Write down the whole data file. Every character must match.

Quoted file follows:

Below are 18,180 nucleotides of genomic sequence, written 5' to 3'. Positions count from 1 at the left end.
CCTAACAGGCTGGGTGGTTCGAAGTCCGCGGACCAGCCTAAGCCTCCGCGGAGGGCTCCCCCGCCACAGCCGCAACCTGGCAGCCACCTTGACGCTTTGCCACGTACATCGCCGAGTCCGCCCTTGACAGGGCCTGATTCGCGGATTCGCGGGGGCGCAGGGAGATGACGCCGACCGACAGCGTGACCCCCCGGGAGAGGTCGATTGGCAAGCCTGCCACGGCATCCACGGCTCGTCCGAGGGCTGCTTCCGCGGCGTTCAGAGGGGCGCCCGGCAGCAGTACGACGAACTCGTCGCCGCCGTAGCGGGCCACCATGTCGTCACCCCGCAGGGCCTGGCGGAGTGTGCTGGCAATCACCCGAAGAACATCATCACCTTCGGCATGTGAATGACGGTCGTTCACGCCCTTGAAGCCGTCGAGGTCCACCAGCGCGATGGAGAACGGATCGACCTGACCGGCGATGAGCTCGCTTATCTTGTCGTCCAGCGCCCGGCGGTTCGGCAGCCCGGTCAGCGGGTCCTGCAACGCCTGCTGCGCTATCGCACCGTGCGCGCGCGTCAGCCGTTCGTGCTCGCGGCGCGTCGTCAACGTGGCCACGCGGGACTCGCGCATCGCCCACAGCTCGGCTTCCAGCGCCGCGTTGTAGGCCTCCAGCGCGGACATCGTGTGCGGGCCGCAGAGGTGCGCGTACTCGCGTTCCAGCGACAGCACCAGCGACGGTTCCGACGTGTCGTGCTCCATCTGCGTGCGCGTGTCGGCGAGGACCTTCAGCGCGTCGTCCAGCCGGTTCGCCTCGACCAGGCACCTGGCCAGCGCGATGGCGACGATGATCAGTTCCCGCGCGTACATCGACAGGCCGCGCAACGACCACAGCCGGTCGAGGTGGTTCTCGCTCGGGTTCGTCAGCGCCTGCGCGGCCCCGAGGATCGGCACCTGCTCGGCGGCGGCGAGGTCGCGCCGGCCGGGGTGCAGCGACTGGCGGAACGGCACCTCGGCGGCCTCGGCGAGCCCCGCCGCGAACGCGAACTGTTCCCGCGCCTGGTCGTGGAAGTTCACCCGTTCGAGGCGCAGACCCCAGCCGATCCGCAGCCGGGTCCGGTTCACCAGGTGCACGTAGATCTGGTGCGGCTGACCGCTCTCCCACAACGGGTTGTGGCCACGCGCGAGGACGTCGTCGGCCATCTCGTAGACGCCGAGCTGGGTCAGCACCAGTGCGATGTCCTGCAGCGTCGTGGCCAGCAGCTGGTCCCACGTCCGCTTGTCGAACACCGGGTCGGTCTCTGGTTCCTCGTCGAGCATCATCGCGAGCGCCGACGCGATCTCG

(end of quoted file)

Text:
Below are 18,180 nucleotides of genomic sequence, written 5' to 3'. Positions count from 1 at the left end.
CCTAACAGGCTGGGTGGTTCGAAGTCCGCGGACCAGCCTAAGCCTCCGCGGAGGGCTCCCCCGCCACAGCCGCAACCTGGCAGCCACCTTGACGCTTTGCCACGTACATCGCCGAGTCCGCCCTTGACAGGGCCTGATTCGCGGATTCGCGGGGGCGCAGGGAGATGACGCCGACCGACAGCGTGACCCCCCGGGAGAGGTCGATTGGCAAGCCTGCCACGGCATCCACGGCTCGTCCGAGGGCTGCTTCCGCGGCGTTCAGAGGGGCGCCCGGCAGCAGTACGACGAACTCGTCGCCGCCGTAGCGGGCCACCATGTCGTCACCCCGCAGGGCCTGGCGGAGTGTGCTGGCAATCACCCGAAGAACATCATCACCTTCGGCATGTGAATGACGGTCGTTCACGCCCTTGAAGCCGTCGAGGTCCACCAGCGCGATGGAGAACGGATCGACCTGACCGGCGATGAGCTCGCTTATCTTGTCGTCCAGCGCCCGGCGGTTCGGCAGCCCGGTCAGCGGGTCCTGCAACGCCTGCTGCGCTATCGCACCGTGCGCGCGCGTCAGCCGTTCGTGCTCGCGGCGCGTCGTCAACGTGGCCACGCGGGACTCGCGCATCGCCCACAGCTCGGCTTCCAGCGCCGCGTTGTAGGCCTCCAGCGCGGACATCGTGTGCGGGCCGCAGAGGTGCGCGTACTCGCGTTCCAGCGACAGCACCAGCGACGGTTCCGACGTGTCGTGCTCCATCTGCGTGCGCGTGTCGGCGAGGACCTTCAGCGCGTCGTCCAGCCGGTTCGCCTCGACCAGGCACCTGGCCAGCGCGATGGCGACGATGATCAGTTCCCGCGCGTACATCGACAGGCCGCGCAACGACCACAGCCGGTCGAGGTGGTTCTCGCTCGGGTTCGTCAGCGCCTGCGCGGCCCCGAGGATCGGCACCTGCTCGGCGGCGGCGAGGTCGCGCCGGCCGGGGTGCAGCGACTGGCGGAACGGCACCTCGGCGGCCTCGGCGAGCCCCGCCGCGAACGCGAACTGTTCCCGCGCCTGGTCGTGGAAGTTCACCCGTTCGAGGCGCAGACCCCAGCCGATCCGCAGCCGGGTCCGGTTCACCAGGTGCACGTAGATCTGGTGCGGCTGACCGCTCTCCCACAACGGGTTGTGGCCACGCGCGAGGACGTCGTCGGCCATCTCGTAGACGCCGAGCTGGGTCAGCACCAGTGCGATGTCCTGCAGCGTCGTGGCCAGCAGCTGGTCCCACGTCCGCTTGTCGAACACCGGGTCGGTCTCTGGTTCCTCGTCGAGCATCATCGCGAGCGCCGACGCGATCTCG